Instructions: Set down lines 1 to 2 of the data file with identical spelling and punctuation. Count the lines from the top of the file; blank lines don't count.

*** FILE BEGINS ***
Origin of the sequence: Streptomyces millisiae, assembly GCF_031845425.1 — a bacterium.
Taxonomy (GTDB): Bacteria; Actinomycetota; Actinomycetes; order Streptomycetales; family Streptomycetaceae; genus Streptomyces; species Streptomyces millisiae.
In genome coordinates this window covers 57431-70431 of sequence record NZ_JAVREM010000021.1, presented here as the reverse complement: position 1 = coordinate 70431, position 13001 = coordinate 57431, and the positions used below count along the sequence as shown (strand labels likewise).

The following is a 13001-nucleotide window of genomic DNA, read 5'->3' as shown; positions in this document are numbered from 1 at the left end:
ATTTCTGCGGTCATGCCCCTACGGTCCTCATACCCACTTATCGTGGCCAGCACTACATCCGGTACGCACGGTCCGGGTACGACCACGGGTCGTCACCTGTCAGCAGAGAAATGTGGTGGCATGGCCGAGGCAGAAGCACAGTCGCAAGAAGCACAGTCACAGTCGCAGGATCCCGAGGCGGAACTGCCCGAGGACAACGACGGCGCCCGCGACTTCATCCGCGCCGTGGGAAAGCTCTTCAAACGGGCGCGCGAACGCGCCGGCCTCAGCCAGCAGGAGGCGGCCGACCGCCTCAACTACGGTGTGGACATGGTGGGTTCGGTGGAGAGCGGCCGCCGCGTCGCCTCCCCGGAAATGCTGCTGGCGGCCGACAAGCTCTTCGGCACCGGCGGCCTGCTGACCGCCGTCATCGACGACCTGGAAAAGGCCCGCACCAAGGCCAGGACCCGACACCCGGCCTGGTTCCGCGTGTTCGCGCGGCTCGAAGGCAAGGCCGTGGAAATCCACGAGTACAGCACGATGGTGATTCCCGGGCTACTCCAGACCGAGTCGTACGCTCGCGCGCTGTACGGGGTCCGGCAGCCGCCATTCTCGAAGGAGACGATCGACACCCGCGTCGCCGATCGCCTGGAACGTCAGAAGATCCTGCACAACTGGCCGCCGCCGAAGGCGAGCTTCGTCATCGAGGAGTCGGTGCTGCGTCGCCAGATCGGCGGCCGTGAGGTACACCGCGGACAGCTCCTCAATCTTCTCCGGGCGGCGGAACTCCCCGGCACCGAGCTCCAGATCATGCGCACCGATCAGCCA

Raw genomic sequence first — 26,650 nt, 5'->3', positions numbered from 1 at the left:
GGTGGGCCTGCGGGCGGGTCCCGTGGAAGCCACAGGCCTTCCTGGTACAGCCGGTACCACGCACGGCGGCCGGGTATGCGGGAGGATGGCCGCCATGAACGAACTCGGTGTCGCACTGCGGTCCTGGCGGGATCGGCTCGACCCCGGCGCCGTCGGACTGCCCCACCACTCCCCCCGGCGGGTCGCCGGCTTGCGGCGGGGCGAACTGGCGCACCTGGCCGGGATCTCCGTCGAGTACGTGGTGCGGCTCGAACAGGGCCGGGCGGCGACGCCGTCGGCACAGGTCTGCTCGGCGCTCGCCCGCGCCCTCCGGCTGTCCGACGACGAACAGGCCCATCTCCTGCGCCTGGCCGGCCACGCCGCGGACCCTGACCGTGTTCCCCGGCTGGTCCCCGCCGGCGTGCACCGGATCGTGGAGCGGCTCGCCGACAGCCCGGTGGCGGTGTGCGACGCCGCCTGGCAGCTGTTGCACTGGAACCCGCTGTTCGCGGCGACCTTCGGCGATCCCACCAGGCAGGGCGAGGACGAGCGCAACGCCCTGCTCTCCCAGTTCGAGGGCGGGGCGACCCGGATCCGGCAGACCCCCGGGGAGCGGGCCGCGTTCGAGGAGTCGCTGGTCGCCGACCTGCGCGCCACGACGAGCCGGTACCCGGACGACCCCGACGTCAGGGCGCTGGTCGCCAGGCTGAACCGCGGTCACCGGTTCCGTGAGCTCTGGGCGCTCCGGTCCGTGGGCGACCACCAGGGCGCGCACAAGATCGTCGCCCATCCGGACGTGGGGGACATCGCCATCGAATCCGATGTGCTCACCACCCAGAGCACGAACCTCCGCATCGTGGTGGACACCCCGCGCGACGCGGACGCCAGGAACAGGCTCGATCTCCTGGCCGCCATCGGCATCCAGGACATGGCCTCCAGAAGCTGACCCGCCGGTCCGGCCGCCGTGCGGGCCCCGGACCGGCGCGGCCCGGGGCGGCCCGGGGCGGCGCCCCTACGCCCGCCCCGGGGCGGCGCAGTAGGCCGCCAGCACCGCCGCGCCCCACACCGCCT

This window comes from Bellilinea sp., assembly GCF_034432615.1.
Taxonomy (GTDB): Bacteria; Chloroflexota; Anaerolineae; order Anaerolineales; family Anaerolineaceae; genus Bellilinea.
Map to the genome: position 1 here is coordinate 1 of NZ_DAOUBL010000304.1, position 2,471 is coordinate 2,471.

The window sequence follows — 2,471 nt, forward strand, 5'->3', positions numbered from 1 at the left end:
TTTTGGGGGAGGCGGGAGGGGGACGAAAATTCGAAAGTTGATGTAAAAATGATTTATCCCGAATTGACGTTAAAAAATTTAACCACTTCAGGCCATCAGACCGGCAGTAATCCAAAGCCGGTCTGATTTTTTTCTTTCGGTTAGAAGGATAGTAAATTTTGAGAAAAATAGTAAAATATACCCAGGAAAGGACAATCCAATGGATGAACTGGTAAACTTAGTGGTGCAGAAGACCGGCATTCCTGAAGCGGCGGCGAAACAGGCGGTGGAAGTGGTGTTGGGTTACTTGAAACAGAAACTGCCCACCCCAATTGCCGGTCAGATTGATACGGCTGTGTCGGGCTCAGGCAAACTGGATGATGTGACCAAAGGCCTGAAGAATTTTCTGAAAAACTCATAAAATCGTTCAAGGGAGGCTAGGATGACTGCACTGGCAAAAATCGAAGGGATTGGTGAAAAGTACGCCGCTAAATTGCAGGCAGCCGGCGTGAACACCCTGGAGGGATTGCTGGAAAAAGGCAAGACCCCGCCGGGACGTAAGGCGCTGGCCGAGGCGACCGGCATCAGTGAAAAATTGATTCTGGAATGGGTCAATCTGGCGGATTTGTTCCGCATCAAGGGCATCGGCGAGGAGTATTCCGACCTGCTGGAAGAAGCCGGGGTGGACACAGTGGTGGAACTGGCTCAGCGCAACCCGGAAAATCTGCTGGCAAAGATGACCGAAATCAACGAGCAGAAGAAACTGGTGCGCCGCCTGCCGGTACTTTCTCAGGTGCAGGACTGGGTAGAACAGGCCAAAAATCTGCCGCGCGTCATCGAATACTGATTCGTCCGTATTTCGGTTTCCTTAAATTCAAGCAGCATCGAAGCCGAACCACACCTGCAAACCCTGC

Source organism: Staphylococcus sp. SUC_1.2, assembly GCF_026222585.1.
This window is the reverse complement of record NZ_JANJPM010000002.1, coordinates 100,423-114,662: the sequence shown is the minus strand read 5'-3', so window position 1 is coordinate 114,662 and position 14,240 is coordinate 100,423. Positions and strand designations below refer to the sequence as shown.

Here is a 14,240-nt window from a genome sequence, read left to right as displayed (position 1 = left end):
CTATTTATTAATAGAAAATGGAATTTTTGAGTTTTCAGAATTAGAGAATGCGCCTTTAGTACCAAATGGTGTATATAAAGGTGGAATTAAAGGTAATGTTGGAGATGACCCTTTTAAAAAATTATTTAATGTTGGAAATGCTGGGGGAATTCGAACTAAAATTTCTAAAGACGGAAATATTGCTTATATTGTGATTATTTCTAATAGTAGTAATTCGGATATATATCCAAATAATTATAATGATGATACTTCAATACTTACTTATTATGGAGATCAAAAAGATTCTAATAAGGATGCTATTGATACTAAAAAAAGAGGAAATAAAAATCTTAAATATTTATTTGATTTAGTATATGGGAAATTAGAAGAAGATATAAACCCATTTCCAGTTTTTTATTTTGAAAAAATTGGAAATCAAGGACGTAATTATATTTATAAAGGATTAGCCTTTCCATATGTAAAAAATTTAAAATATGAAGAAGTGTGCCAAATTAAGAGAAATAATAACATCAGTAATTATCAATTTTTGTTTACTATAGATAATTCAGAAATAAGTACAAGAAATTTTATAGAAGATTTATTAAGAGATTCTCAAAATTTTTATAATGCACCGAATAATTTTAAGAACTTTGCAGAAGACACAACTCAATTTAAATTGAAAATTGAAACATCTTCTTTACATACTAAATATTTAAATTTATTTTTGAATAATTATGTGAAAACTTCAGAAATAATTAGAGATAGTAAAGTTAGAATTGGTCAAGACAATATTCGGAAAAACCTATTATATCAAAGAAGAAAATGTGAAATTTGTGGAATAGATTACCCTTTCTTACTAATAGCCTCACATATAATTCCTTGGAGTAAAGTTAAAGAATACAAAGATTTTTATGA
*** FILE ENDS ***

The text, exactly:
Origin of the sequence: Streptomyces millisiae, assembly GCF_031845425.1 — a bacterium.
Taxonomy (GTDB): Bacteria; Actinomycetota; Actinomycetes; order Streptomycetales; family Streptomycetaceae; genus Streptomyces; species Streptomyces millisiae.